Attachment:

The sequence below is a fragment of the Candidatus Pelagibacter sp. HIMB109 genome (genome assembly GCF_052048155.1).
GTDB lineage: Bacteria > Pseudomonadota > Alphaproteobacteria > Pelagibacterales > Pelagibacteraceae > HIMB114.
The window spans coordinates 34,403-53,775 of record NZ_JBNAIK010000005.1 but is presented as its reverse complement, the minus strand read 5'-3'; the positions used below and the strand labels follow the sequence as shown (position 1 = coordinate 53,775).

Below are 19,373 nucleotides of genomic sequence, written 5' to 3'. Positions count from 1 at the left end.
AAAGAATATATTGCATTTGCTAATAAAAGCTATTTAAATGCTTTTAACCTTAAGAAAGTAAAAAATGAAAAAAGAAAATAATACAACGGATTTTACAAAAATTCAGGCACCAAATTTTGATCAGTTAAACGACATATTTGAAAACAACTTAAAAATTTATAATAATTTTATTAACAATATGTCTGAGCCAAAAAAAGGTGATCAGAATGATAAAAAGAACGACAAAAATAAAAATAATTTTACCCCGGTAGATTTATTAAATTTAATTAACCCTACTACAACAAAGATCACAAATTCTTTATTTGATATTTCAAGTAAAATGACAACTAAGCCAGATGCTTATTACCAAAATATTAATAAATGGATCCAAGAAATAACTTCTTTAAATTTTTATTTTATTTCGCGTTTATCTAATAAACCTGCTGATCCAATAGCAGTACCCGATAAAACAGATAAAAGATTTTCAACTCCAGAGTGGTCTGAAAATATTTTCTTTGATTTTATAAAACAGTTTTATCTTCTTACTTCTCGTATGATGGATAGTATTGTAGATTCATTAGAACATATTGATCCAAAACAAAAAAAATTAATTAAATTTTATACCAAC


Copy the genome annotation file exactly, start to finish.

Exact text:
The sequence below is a fragment of the Candidatus Pelagibacter sp. HIMB109 genome (genome assembly GCF_052048155.1).
GTDB lineage: Bacteria > Pseudomonadota > Alphaproteobacteria > Pelagibacterales > Pelagibacteraceae > HIMB114.
The window spans coordinates 34,403-53,775 of record NZ_JBNAIK010000005.1 but is presented as its reverse complement, the minus strand read 5'-3'; the positions used below and the strand labels follow the sequence as shown (position 1 = coordinate 53,775).

Below are 19,373 nucleotides of genomic sequence, written 5' to 3'. Positions count from 1 at the left end.
AAAGAATATATTGCATTTGCTAATAAAAGCTATTTAAATGCTTTTAACCTTAAGAAAGTAAAAAATGAAAAAAGAAAATAATACAACGGATTTTACAAAAATTCAGGCACCAAATTTTGATCAGTTAAACGACATATTTGAAAACAACTTAAAAATTTATAATAATTTTATTAACAATATGTCTGAGCCAAAAAAAGGTGATCAGAATGATAAAAAGAACGACAAAAATAAAAATAATTTTACCCCGGTAGATTTATTAAATTTAATTAACCCTACTACAACAAAGATCACAAATTCTTTATTTGATATTTCAAGTAAAATGACAACTAAGCCAGATGCTTATTACCAAAATATTAATAAATGGATCCAAGAAATAACTTCTTTAAATTTTTATTTTATTTCGCGTTTATCTAATAAACCTGCTGATCCAATAGCAGTACCCGATAAAACAGATAAAAGATTTTCAACTCCAGAGTGGTCTGAAAATATTTTCTTTGATTTTATAAAACAGTTTTATCTTCTTACTTCTCGTATGATGGATAGTATTGTAGATTCATTAGAACATATTGATCCAAAACAAAAAAAATTAATTAAATTTTATACCAAC